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New GOP Chair Says Cost Of Living, Taxes Are Key Issues

The Vermont Republican Party has new leadership. Party chair Jack Lindley decided not to run again and that set off a contest between former U.S. Senate candidate John McGovern and former State Representative David Sunderland.

Sunderland won the election, and some political observers have said that means the party is taking a moderate course.

David Sunderland joined VPR’s Mitch Wertlieb in our studio.

“I think the decision that was made on Saturday is more based on a vision for the future of the Republican Party in Vermont and less so on the specific ideology of the candidates. The Vermont Republicans were ready for a change and were interested in who could lead the party in a new and hopefully more successful direction,” Sunderland said.

Sunderland had the support of Republican Lt. Gov. Phil Scott, the party’s only statewide office holder. Some criticized that he’s too tied to the elected leadership. Sunderland said there are positive aspects to that close relationship.

“We look forward to working together. Certainly, the party will maintain a certain independence from the elected officials, but I think it’s good, and I think it’s healthy and beneficial for Vermonters that we work together toward our common goals,” Sunderland said.

Sunderland said he’ll work to building the party by addressing the issues that are most important to Vermonters.

“I think that most Vermonters are concerned about the cost of living in our state. I think they’re concerned with the impact of a supermajority (of Democrats) in the Legislature, and what that has meant for the quality of life and the cost of living here, and certainly the steady stream of increases in taxes that we’ve seen over the last few years that have come from the supermajority is a concern for many Vermonters.”

Another issue that is a concern for Republicans is changes to Vermont’s health care system. Governor Peter Shumlin is working toward a goal of having the state move to a single-payer system. Sunderland sent a letter this week to the governor, asking him to clarify comments he made to a group of physicians about what will happen to people on Medicare and Tricare under such a system.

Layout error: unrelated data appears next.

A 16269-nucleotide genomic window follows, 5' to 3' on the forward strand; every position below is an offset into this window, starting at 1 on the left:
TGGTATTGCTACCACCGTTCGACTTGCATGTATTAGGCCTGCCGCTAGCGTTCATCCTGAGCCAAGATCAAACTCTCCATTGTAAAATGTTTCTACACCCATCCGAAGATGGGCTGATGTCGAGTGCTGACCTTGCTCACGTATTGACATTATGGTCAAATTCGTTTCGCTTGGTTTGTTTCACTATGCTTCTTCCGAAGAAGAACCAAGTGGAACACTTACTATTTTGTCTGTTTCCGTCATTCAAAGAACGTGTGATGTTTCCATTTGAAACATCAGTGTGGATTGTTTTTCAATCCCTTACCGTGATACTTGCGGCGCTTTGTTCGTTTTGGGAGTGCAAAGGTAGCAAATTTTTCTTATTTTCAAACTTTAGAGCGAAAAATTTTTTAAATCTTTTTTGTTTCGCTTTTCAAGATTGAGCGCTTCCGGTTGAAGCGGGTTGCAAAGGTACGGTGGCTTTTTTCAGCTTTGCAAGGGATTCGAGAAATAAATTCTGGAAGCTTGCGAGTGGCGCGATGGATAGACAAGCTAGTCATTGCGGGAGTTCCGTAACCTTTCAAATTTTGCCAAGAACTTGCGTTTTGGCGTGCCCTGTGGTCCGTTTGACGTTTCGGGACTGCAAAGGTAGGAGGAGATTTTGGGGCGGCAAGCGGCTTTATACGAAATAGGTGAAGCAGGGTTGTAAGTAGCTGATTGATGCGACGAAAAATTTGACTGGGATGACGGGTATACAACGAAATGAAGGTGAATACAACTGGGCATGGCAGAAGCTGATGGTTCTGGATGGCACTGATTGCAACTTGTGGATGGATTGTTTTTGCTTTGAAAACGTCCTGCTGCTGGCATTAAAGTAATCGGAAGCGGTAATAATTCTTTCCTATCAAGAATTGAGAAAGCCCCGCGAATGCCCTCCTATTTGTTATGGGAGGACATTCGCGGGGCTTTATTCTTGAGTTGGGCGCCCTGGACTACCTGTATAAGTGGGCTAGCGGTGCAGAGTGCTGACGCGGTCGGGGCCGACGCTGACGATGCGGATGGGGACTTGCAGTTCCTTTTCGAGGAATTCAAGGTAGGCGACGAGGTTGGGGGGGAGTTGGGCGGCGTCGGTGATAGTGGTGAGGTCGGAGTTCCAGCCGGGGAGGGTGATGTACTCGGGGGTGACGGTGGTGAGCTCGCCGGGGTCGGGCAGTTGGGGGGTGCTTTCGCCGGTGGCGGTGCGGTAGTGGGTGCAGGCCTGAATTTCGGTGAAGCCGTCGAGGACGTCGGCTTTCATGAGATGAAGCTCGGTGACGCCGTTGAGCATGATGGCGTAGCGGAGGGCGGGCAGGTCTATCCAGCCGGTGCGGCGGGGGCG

“The governor was quoted saying that it is his intent that everyone in Vermont be eventually brought into the single payer pool. And there are definitely questions on how that logistically works with those on Medicare and Tricare, our veterans. One could infer from the statements that the governor made that it is his intent that they will no longer be able to stay on their current Medicare plan or Tricare plan in the case of the veterans. I think that’s concerning,” Sunderland said.

Gov. Peter Shumlin later responded to Sunderland's letter saying, "I am sorry you were confused by my comments. Let me be clear: I will not take away health care from seniors or veterans or force them off Medicare or Tricare."

Melody is the Contributing Editor for But Why: A Podcast For Curious Kids and the co-author of two But Why books with Jane Lindholm.
A graduate of NYU with a Master's Degree in journalism, Mitch has more than 20 years experience in radio news. He got his start as news director at NYU's college station, and moved on to a news director (and part-time DJ position) for commercial radio station WMVY on Martha's Vineyard. But public radio was where Mitch wanted to be and he eventually moved on to Boston where he worked for six years in a number of different capacities at member station a Senior Producer, Editor, and fill-in co-host of the nationally distributed Here and Now. Mitch has been a guest host of the national NPR sports program "Only A Game". He's also worked as an editor and producer for international news coverage with Monitor Radio in Boston.
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